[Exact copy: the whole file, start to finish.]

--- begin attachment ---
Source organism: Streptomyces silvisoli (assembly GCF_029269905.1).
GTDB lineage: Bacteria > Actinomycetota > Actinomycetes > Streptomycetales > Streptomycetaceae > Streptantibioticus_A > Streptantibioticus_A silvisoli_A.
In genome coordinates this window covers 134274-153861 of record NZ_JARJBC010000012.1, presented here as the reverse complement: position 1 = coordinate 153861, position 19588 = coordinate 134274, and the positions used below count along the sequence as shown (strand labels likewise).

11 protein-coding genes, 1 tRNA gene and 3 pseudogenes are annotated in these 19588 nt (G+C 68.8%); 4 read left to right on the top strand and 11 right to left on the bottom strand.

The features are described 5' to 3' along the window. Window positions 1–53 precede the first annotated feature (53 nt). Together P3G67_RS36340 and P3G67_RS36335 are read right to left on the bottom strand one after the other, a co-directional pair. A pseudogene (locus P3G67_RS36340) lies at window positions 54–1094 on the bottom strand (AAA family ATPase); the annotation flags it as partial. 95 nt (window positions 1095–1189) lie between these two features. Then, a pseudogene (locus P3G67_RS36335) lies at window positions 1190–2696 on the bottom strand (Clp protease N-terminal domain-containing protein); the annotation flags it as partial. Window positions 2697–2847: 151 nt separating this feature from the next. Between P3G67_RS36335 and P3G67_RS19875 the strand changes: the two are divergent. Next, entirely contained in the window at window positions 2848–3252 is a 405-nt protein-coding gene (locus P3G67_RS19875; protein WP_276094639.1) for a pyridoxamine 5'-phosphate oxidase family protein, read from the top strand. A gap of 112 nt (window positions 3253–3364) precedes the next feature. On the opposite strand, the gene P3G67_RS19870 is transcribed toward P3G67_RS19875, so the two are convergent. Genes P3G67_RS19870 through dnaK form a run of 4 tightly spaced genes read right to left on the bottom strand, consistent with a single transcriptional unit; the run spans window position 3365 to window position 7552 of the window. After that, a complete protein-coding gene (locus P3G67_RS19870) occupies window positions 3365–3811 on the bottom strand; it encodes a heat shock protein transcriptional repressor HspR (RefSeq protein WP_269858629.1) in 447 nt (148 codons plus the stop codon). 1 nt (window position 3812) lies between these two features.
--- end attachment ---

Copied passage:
Source organism: Streptomyces silvisoli (assembly GCF_029269905.1).
GTDB lineage: Bacteria > Actinomycetota > Actinomycetes > Streptomycetales > Streptomycetaceae > Streptantibioticus_A > Streptantibioticus_A silvisoli_A.
In genome coordinates this window covers 134274-153861 of record NZ_JARJBC010000012.1, presented here as the reverse complement: position 1 = coordinate 153861, position 19588 = coordinate 134274, and the positions used below count along the sequence as shown (strand labels likewise).

11 protein-coding genes, 1 tRNA gene and 3 pseudogenes are annotated in these 19588 nt (G+C 68.8%); 4 read left to right on the top strand and 11 right to left on the bottom strand.

The features are described 5' to 3' along the window. Window positions 1–53 precede the first annotated feature (53 nt). Together P3G67_RS36340 and P3G67_RS36335 are read right to left on the bottom strand one after the other, a co-directional pair. A pseudogene (locus P3G67_RS36340) lies at window positions 54–1094 on the bottom strand (AAA family ATPase); the annotation flags it as partial. 95 nt (window positions 1095–1189) lie between these two features. Then, a pseudogene (locus P3G67_RS36335) lies at window positions 1190–2696 on the bottom strand (Clp protease N-terminal domain-containing protein); the annotation flags it as partial. Window positions 2697–2847: 151 nt separating this feature from the next. Between P3G67_RS36335 and P3G67_RS19875 the strand changes: the two are divergent. Next, entirely contained in the window at window positions 2848–3252 is a 405-nt protein-coding gene (locus P3G67_RS19875; protein WP_276094639.1) for a pyridoxamine 5'-phosphate oxidase family protein, read from the top strand. A gap of 112 nt (window positions 3253–3364) precedes the next feature. On the opposite strand, the gene P3G67_RS19870 is transcribed toward P3G67_RS19875, so the two are convergent. Genes P3G67_RS19870 through dnaK form a run of 4 tightly spaced genes read right to left on the bottom strand, consistent with a single transcriptional unit; the run spans window position 3365 to window position 7552 of the window. After that, a complete protein-coding gene (locus P3G67_RS19870) occupies window positions 3365–3811 on the bottom strand; it encodes a heat shock protein transcriptional repressor HspR (RefSeq protein WP_269858629.1) in 447 nt (148 codons plus the stop codon). 1 nt (window position 3812) lies between these two features.